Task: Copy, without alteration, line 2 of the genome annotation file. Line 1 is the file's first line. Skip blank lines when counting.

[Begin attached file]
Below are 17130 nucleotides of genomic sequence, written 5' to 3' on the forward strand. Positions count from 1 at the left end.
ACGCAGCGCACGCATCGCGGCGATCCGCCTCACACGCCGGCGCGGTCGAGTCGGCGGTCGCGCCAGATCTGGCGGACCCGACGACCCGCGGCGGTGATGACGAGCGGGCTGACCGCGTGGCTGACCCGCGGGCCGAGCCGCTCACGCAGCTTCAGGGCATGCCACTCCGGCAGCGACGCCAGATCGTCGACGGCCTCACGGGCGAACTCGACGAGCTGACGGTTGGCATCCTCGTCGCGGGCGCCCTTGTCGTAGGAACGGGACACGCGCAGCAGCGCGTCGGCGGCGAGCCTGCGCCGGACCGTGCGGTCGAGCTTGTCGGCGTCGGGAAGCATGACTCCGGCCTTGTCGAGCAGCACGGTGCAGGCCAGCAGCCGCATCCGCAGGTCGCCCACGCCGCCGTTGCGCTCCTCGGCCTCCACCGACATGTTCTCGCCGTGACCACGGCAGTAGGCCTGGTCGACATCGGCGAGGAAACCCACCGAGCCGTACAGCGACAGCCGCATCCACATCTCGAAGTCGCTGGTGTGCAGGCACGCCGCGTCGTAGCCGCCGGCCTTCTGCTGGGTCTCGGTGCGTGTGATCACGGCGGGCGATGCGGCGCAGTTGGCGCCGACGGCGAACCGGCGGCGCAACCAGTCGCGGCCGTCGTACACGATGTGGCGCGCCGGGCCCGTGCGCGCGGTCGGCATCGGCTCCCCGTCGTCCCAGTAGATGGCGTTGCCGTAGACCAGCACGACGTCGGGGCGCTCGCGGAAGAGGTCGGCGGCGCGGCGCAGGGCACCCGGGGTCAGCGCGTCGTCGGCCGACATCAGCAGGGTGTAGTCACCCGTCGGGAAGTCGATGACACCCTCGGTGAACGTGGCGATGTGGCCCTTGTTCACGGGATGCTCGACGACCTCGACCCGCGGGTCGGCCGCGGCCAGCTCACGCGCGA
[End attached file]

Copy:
ACGCAGCGCACGCATCGCGGCGATCCGCCTCACACGCCGGCGCGGTCGAGTCGGCGGTCGCGCCAGATCTGGCGGACCCGACGACCCGCGGCGGTGATGACGAGCGGGCTGACCGCGTGGCTGACCCGCGGGCCGAGCCGCTCACGCAGCTTCAGGGCATGCCACTCCGGCAGCGACGCCAGATCGTCGACGGCCTCACGGGCGAACTCGACGAGCTGACGGTTGGCATCCTCGTCGCGGGCGCCCTTGTCGTAGGAACGGGACACGCGCAGCAGCGCGTCGGCGGCGAGCCTGCGCCGGACCGTGCGGTCGAGCTTGTCGGCGTCGGGAAGCATGACTCCGGCCTTGTCGAGCAGCACGGTGCAGGCCAGCAGCCGCATCCGCAGGTCGCCCACGCCGCCGTTGCGCTCCTCGGCCTCCACCGACATGTTCTCGCCGTGACCACGGCAGTAGGCCTGGTCGACATCGGCGAGGAAACCCACCGAGCCGTACAGCGACAGCCGCATCCACATCTCGAAGTCGCTGGTGTGCAGGCACGCCGCGTCGTAGCCGCCGGCCTTCTGCTGGGTCTCGGTGCGTGTGATCACGGCGGGCGATGCGGCGCAGTTGGCGCCGACGGCGAACCGGCGGCGCAACCAGTCGCGGCCGTCGTACACGATGTGGCGCGCCGGGCCCGTGCGCGCGGTCGGCATCGGCTCCCCGTCGTCCCAGTAGATGGCGTTGCCGTAGACCAGCACGACGTCGGGGCGCTCGCGGAAGAGGTCGGCGGCGCGGCGCAGGGCACCCGGGGTCAGCGCGTCGTCGGCCGACATCAGCAGGGTGTAGTCACCCGTCGGGAAGTCGATGACACCCTCGGTGAACGTGGCGATGTGGCCCTTGTTCACGGGATGCTCGACGACCTCGACCCGCGGGTCGGCCGCGGCCAGCTCACGCGCGA